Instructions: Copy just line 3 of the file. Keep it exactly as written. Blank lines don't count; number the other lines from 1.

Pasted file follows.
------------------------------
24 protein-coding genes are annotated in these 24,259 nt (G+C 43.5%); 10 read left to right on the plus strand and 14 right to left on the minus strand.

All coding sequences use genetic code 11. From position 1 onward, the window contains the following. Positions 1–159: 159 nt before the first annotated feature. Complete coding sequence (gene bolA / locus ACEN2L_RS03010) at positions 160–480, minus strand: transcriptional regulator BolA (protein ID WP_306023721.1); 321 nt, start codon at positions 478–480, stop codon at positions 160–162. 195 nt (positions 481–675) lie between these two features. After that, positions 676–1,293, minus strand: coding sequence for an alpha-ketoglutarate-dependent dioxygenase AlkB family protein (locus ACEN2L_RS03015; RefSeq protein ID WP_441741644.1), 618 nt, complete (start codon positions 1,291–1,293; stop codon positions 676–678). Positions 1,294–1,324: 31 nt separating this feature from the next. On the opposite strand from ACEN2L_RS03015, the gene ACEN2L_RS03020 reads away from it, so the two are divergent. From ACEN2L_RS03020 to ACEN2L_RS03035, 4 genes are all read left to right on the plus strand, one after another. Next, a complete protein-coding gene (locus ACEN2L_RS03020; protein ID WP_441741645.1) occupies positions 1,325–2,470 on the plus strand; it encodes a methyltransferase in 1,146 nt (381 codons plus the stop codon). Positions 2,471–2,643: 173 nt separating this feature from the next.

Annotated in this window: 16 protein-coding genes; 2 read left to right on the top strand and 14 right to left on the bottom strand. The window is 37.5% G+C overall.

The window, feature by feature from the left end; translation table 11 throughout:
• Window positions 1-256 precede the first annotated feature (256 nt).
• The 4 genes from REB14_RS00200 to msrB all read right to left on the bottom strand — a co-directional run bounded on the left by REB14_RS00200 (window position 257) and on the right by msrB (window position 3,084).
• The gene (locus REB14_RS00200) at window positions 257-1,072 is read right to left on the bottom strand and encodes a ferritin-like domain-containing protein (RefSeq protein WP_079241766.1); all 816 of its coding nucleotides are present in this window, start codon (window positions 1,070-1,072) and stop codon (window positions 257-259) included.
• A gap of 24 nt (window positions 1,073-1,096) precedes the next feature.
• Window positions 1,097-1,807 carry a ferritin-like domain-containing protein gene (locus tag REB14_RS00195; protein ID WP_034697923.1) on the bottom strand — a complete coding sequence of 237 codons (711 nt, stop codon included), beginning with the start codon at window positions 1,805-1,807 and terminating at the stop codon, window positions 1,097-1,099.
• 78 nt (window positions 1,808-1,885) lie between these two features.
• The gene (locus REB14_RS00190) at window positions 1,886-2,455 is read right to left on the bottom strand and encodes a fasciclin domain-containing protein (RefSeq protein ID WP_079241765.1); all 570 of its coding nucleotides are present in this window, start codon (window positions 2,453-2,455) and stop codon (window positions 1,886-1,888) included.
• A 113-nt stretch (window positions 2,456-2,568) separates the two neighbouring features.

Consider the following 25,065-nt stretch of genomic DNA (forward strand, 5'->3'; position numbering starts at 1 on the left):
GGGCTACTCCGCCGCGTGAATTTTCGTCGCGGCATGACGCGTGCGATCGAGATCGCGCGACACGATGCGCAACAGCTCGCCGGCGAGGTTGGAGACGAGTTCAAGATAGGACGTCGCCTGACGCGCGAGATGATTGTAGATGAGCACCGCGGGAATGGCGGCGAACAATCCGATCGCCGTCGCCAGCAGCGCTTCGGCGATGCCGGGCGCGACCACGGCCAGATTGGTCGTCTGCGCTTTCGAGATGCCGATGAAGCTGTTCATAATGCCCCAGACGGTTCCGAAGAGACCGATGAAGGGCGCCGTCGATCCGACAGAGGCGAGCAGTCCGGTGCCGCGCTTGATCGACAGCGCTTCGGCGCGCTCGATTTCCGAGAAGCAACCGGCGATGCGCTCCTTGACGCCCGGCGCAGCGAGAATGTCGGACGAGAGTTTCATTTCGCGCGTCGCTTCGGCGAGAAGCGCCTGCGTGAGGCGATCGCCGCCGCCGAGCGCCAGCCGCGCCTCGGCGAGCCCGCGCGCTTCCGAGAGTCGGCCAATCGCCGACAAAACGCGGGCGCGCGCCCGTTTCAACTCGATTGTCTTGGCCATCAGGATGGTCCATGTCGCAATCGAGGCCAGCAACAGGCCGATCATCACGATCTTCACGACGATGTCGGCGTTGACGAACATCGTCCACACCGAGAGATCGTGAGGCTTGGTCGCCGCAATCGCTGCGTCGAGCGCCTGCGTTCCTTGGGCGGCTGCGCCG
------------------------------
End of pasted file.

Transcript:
Annotated in this window: 16 protein-coding genes; 2 read left to right on the top strand and 14 right to left on the bottom strand. The window is 37.5% G+C overall.